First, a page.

CD70 is a receptor expressed on many types of blood cancers as well as the majority of renal cancer cases. The expression profile of this target is highly restricted to cancer cells, which, combined with its ability to internalize antibodies, makes it a desirable target for ADCs. Seattle Genetics is evaluating a naked antibody as well as an ADC that target CD70, both candidates are based on the same antibody, which was licensed from CLB-Research and Development. The naked antibody, SGN-70, is evaluated for certain blood cancers and is expected to enter phase I during 2008. Another possible use for SGN-70 is for autoimmune diseases, as it is expressed on white blood cells that are involved in the disease, but not on “resting” cells.
SGN-75 is an ADC based on SGN-70, which is currently evaluated pre-clinically for Renal cell carcinoma. This disease, although not as common as prostate and lung cancers, represents a large market opportunity with over 43,000 new cases and almost 13,000 deaths expected in 2007 in the US alone. Although surgical resection of the kidney has high chances to prevent the disease from spreading, nearly one third of patients are diagnosed at advanced stage, where the cancer has spread to additional organs. In addition, more than 30% of patients who undergo resection will eventually develop metastatic disease, for which very few therapeutic options exist. SGN-75 is expected to enter the clinic only in 2009.
CD 19, which is expressed mainly on NHL and several leukemias, is one of the hottest targets in the ADC market. Two such candidates are currently in the clinic: Sanofi’s SAR3419 based on Immunogen’s technology, and Micromet’s (MITI) & MedImmune’s MT103, which has demonstrated surprisingly impressive results. Additional companies that are evaluating anti-CD19 ADCs pre-clinically are Genentech, which has chosen the same non cleavable linker used in its Herceptin-DM1, courtesy of Immunogen, and Medarex (MEDX). Seattle Genetics uses a non cleavable linker for its anti-CD19 ADC as well, unlike the peptide-based linker used in most of its ADCs. Another interesting factor is the slightly modified chemo drug the company uses, MMAF. This drug proved to be more potent in several preclinical platforms, probably due to its inability to diffuse or to be secreted out of the cell, upon ADC internalization. MMAF is likely to be used by the company in some of its future clinical programs.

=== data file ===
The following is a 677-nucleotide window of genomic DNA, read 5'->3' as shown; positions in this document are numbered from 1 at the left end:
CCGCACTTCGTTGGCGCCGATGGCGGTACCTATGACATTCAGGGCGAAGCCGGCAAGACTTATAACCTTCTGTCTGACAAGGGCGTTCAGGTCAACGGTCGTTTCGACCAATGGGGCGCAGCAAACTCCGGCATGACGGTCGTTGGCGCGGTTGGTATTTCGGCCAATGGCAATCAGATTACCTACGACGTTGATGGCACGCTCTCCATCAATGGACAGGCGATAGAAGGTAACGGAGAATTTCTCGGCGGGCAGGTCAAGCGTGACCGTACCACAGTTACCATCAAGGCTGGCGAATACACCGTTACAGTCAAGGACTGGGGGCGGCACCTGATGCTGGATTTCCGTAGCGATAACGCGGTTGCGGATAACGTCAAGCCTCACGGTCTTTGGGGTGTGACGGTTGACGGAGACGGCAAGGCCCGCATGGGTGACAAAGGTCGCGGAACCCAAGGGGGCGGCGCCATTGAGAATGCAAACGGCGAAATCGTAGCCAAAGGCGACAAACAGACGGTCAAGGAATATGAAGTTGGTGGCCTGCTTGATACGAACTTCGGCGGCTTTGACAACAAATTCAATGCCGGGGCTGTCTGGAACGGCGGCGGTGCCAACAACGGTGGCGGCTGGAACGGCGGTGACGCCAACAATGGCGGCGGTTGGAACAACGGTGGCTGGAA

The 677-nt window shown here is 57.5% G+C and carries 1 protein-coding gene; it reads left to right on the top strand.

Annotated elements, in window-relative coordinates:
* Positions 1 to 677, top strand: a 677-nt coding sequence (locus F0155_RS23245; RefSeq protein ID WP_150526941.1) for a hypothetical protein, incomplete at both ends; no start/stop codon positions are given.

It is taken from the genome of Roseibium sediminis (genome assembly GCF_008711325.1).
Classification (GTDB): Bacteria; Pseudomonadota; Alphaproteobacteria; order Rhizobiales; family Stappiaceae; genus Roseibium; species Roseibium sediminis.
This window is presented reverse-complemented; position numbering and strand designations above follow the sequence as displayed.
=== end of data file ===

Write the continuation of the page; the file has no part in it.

Multiple undisclosed candidates – Partnership with Genentech
As the prominent antibody company in the industry, Genentech is Seattle Genetics’ most important partner. Although the two companies are not involved in any clinical stage ADC program, it seems like there is plenty of activity going on behind the scenes. Genentech, which has openly expressed its enthusiasm regarding ADCs, is currently evaluating more than 20 ADC compounds. The number of projects in which Seattle Genetics is involved is unknown, but Genentech has published several scientific articles that describe ADCs powered by Seattle Genetics’ technology, including an anti-CD79 ADC targeted at NHL and anti-MUC16 ADC targeted at ovarian cancer. Interestingly, according to published scientific articles and the Herceptin-DM1 clinical program, Genentech’s scientists seem to prefer noncleavable linkers, rather than the cleavable linkers, commonly used by Seattle Genetics and Immunogen.
Seattle Genetics has partnered with numerous other companies including Bayer, PDL, Celera and Agensys, which was recently acquired by Astellas Pharma, Japan’s second- largest drugmaker. Even though success rates in oncology are quite modest, we believe Seattle Genetics’ broad pipeline preclinical pipeline poises the company for an exciting decade and hopefully several clinically approved products.
Author is long SGEN & MITI